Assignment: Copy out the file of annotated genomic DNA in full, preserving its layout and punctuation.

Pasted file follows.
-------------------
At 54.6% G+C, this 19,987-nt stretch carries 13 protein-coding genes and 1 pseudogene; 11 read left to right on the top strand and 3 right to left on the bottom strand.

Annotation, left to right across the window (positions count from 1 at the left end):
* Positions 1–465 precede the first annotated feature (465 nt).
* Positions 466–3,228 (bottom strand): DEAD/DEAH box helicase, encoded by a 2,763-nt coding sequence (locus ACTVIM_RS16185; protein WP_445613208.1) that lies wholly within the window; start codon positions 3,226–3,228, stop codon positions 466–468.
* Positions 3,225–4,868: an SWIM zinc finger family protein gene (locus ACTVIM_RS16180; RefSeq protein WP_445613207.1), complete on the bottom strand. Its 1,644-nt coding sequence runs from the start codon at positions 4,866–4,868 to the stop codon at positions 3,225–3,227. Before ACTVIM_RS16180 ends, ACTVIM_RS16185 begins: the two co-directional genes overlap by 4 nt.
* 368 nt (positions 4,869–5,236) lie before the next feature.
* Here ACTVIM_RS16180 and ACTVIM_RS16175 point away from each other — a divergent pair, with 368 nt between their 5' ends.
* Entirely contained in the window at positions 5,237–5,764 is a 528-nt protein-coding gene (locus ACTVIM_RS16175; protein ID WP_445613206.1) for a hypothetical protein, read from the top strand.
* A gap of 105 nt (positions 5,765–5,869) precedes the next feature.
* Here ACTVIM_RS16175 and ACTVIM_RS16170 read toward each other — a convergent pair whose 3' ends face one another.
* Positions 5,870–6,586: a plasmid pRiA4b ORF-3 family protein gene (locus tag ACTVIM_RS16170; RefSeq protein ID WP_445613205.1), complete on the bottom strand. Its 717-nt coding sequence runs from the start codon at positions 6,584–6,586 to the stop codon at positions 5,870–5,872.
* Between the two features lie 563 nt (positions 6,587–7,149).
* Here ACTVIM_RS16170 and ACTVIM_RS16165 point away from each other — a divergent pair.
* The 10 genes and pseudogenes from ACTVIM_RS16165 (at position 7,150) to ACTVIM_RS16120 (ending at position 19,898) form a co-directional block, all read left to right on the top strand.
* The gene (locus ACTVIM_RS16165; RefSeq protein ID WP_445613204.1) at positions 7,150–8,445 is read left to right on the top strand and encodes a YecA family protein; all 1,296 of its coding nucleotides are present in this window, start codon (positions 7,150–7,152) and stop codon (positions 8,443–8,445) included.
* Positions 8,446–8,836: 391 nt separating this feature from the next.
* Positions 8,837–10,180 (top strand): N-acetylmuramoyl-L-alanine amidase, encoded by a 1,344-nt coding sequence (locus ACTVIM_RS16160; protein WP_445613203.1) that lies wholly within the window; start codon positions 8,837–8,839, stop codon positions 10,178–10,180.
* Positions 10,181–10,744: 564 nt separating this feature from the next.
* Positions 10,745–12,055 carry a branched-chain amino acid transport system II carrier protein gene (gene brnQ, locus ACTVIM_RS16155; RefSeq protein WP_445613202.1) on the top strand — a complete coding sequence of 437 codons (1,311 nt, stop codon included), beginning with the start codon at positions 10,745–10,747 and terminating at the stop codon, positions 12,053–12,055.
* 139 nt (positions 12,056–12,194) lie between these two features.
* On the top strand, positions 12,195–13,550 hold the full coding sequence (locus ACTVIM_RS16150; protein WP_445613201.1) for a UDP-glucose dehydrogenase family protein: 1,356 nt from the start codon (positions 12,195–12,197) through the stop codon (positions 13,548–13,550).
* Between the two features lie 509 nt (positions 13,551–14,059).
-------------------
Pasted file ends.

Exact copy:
At 54.6% G+C, this 19,987-nt stretch carries 13 protein-coding genes and 1 pseudogene; 11 read left to right on the top strand and 3 right to left on the bottom strand.

Annotation, left to right across the window (positions count from 1 at the left end):
* Positions 1–465 precede the first annotated feature (465 nt).
* Positions 466–3,228 (bottom strand): DEAD/DEAH box helicase, encoded by a 2,763-nt coding sequence (locus ACTVIM_RS16185; protein WP_445613208.1) that lies wholly within the window; start codon positions 3,226–3,228, stop codon positions 466–468.
* Positions 3,225–4,868: an SWIM zinc finger family protein gene (locus ACTVIM_RS16180; RefSeq protein WP_445613207.1), complete on the bottom strand. Its 1,644-nt coding sequence runs from the start codon at positions 4,866–4,868 to the stop codon at positions 3,225–3,227. Before ACTVIM_RS16180 ends, ACTVIM_RS16185 begins: the two co-directional genes overlap by 4 nt.
* 368 nt (positions 4,869–5,236) lie before the next feature.
* Here ACTVIM_RS16180 and ACTVIM_RS16175 point away from each other — a divergent pair, with 368 nt between their 5' ends.
* Entirely contained in the window at positions 5,237–5,764 is a 528-nt protein-coding gene (locus ACTVIM_RS16175; protein ID WP_445613206.1) for a hypothetical protein, read from the top strand.
* A gap of 105 nt (positions 5,765–5,869) precedes the next feature.
* Here ACTVIM_RS16175 and ACTVIM_RS16170 read toward each other — a convergent pair whose 3' ends face one another.
* Positions 5,870–6,586: a plasmid pRiA4b ORF-3 family protein gene (locus tag ACTVIM_RS16170; RefSeq protein ID WP_445613205.1), complete on the bottom strand. Its 717-nt coding sequence runs from the start codon at positions 6,584–6,586 to the stop codon at positions 5,870–5,872.
* Between the two features lie 563 nt (positions 6,587–7,149).
* Here ACTVIM_RS16170 and ACTVIM_RS16165 point away from each other — a divergent pair.
* The 10 genes and pseudogenes from ACTVIM_RS16165 (at position 7,150) to ACTVIM_RS16120 (ending at position 19,898) form a co-directional block, all read left to right on the top strand.
* The gene (locus ACTVIM_RS16165; RefSeq protein ID WP_445613204.1) at positions 7,150–8,445 is read left to right on the top strand and encodes a YecA family protein; all 1,296 of its coding nucleotides are present in this window, start codon (positions 7,150–7,152) and stop codon (positions 8,443–8,445) included.
* Positions 8,446–8,836: 391 nt separating this feature from the next.
* Positions 8,837–10,180 (top strand): N-acetylmuramoyl-L-alanine amidase, encoded by a 1,344-nt coding sequence (locus ACTVIM_RS16160; protein WP_445613203.1) that lies wholly within the window; start codon positions 8,837–8,839, stop codon positions 10,178–10,180.
* Positions 10,181–10,744: 564 nt separating this feature from the next.
* Positions 10,745–12,055 carry a branched-chain amino acid transport system II carrier protein gene (gene brnQ, locus ACTVIM_RS16155; RefSeq protein WP_445613202.1) on the top strand — a complete coding sequence of 437 codons (1,311 nt, stop codon included), beginning with the start codon at positions 10,745–10,747 and terminating at the stop codon, positions 12,053–12,055.
* 139 nt (positions 12,056–12,194) lie between these two features.
* On the top strand, positions 12,195–13,550 hold the full coding sequence (locus ACTVIM_RS16150; protein WP_445613201.1) for a UDP-glucose dehydrogenase family protein: 1,356 nt from the start codon (positions 12,195–12,197) through the stop codon (positions 13,548–13,550).
* Between the two features lie 509 nt (positions 13,551–14,059).